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Before leaving the the Department of Homeland Security, John Kelly, a transparently callous person, considered adopting a policy that would separate undocumented children from their parents in an attempt to “deter” immigration.

That plan would have put mothers (and presumably fathers) in detention centers, while their children would have been taken into protective custody.

On Thursday night, The Washington Post reported that DHS was once again weighing a similar policy. Apparently, there is “renewed urgency” within the agency to crackdown on a relatively small uptick in border crossings over the last month:

The most contentious ­proposal — to separate families in detention — would keep adults in federal custody while sending their children to HHS shelters. This was floated in March by then-Secretary of Homeland Security John F. Kelly, who is now White House chief of staff. He told CNN at the time that the children would be “well cared for as we deal with their parents.”

Kelly ultimately decided against the policy because of the backlash it sparked, but new DHS Secretary Kirstjen Nielsen seems to be warming to the policy. DHS spokesman Tyler Houlton told the Post that some of the new immigration proposals had already been approved and the agency was working “to implement them in the near future.”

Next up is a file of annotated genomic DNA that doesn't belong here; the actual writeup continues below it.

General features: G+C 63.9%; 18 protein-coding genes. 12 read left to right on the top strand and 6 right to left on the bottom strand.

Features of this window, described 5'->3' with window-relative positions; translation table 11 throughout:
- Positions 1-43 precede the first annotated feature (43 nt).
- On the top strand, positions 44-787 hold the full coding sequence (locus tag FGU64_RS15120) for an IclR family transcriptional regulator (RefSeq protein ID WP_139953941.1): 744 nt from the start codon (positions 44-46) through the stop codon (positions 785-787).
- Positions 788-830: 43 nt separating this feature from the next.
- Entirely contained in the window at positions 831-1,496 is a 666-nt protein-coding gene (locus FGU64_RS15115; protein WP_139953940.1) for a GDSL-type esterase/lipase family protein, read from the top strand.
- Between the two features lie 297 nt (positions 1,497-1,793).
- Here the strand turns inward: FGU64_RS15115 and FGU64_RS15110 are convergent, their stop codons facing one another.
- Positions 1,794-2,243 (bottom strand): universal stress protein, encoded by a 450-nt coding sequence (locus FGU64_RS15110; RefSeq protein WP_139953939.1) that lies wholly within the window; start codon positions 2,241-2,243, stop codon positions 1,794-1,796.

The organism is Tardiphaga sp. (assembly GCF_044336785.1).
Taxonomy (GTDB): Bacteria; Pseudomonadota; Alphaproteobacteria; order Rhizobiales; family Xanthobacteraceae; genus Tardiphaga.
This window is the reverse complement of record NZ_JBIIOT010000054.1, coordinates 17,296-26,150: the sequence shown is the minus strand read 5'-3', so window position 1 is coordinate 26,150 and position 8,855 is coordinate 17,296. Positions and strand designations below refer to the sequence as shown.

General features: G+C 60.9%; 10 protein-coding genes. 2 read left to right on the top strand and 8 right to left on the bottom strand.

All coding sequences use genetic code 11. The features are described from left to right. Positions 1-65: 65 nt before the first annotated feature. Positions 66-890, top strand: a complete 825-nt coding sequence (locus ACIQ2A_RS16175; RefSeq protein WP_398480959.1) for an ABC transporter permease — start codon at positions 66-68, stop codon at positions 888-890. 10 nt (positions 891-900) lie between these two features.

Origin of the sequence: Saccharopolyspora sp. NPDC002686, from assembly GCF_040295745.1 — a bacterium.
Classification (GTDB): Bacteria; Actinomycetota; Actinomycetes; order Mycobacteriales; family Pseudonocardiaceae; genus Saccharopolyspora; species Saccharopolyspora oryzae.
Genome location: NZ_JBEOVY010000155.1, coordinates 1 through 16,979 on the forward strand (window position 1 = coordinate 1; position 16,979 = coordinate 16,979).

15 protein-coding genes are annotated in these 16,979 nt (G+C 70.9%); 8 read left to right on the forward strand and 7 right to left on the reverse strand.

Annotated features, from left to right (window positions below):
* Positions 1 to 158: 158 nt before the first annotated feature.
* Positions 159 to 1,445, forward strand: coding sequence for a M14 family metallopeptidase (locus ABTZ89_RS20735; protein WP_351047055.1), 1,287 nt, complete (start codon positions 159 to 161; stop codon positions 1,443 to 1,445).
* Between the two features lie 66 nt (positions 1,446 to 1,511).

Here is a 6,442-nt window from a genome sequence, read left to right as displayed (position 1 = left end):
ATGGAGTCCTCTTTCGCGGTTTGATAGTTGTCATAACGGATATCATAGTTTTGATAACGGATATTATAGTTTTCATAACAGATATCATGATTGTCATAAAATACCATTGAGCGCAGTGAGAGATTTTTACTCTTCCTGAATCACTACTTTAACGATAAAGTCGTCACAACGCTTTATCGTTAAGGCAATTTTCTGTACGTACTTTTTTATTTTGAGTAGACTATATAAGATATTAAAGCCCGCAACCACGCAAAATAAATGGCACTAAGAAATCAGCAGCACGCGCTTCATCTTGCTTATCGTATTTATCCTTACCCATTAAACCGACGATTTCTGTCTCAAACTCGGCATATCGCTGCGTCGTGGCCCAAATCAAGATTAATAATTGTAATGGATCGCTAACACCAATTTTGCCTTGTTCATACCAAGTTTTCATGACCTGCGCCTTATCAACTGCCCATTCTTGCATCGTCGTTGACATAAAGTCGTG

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Under the current policy, families are typically processed and allowed to remain in the U.S. while their asylum cases are reviewed by the courts.

DHS officials are quite clear on how a policy ripping apart families would be perceived by the general public:

Trump administration officials described the measures as unpalatable but necessarily tough policy options to discourage Central American families from embarking on the long, dangerous journey to the border — or hiring smugglers to bring their children north.

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“Unpalatable” might be the understatement of the century.

The White House, by the way, attempted to rebrand “families” with a catchy, new, totally terrifying term this week: